Looks like you could use a slightly higher set of saw horses. Bending like that would kill my back...
Thanks, Dik. Sometimes, back to basics is all that's needed.

re. sawhorse height: I actually do have a higher set for when needed. Since I'm vertically challenged, this shorter set (24") works well for me. When I am working with larger, heavier wood, and multiple pieces, I'd rather have the sawhorses lower, so I don't have to lift the wood so high; specially nice if I need to pick up and flip some of them. For my smallish stature and limited strength, it helps me to 'be on top' of the work instead of feeling like the wood is on top of me. I can understand re. the back: when I'm using the sawhorses as a platform for welding (plate steel across them for a worktop), then their shortness does work a number on my back.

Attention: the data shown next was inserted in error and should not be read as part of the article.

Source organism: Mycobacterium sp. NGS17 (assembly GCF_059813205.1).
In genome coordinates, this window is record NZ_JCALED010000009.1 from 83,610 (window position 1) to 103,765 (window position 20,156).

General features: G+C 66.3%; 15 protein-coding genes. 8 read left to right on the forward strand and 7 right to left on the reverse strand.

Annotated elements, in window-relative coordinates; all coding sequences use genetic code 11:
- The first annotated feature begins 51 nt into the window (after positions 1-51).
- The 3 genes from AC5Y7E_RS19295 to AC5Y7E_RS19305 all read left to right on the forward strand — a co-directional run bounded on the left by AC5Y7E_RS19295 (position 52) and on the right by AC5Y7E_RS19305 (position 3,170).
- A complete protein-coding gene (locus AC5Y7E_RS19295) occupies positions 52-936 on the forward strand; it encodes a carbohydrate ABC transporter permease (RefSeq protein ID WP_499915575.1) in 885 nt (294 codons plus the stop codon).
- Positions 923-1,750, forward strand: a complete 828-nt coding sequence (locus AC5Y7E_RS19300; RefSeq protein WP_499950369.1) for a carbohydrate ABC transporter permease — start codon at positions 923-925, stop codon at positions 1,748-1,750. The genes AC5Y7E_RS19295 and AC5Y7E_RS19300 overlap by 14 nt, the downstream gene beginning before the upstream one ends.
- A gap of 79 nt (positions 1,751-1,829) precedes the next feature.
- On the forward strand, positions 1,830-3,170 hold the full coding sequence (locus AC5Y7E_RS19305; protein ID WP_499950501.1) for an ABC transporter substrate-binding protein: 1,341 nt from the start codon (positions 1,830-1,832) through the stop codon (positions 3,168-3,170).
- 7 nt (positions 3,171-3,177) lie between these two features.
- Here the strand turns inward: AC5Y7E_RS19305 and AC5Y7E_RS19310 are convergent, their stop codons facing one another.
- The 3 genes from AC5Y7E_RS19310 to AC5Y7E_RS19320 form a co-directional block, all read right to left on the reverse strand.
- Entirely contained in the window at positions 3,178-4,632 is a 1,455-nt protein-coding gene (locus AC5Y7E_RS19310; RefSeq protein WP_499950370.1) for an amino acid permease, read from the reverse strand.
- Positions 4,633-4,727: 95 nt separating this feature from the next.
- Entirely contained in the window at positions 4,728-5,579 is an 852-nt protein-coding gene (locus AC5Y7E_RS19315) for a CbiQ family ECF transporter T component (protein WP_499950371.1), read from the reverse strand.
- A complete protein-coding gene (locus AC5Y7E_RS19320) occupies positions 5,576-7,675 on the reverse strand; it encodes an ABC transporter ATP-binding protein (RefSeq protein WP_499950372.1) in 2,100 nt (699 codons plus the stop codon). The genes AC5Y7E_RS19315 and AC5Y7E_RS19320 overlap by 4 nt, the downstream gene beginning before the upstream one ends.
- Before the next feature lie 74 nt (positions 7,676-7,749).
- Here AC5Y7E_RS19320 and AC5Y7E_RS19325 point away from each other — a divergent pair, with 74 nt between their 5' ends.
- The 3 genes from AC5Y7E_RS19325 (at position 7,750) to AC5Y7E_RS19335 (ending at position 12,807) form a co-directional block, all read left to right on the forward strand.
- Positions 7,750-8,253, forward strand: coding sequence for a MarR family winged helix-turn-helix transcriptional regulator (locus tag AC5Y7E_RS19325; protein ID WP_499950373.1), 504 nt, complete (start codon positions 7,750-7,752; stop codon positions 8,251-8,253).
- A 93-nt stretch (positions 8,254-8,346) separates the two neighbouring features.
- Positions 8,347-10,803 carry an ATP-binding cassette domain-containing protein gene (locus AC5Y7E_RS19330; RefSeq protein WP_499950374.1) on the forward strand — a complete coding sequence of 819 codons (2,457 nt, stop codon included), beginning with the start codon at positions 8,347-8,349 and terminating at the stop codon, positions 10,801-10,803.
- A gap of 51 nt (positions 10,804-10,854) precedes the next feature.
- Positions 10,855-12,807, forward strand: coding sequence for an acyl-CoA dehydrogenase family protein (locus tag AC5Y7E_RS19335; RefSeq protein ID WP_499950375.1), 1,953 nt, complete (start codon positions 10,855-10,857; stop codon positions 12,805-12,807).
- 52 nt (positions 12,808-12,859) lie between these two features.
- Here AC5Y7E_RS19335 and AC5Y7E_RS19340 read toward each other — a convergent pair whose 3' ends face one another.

Rick
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Old 01-27-2015, 06:15 PM
Tmyoung Tmyoung is offline
 
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Default PT?

it's hard to tell from the vid. but you started post with "The main framing is being made out of 2x6 pressure treated." Is that what you are trimming? If so you just cut off the layer that is pressure treated. Did you re-coat the newly cut parts and also the ends. I often repair decks that have had the treated layer of the lumber cut off. The treated layer is very that deep.
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Old 01-27-2015, 07:14 PM
bumpnstump bumpnstump is offline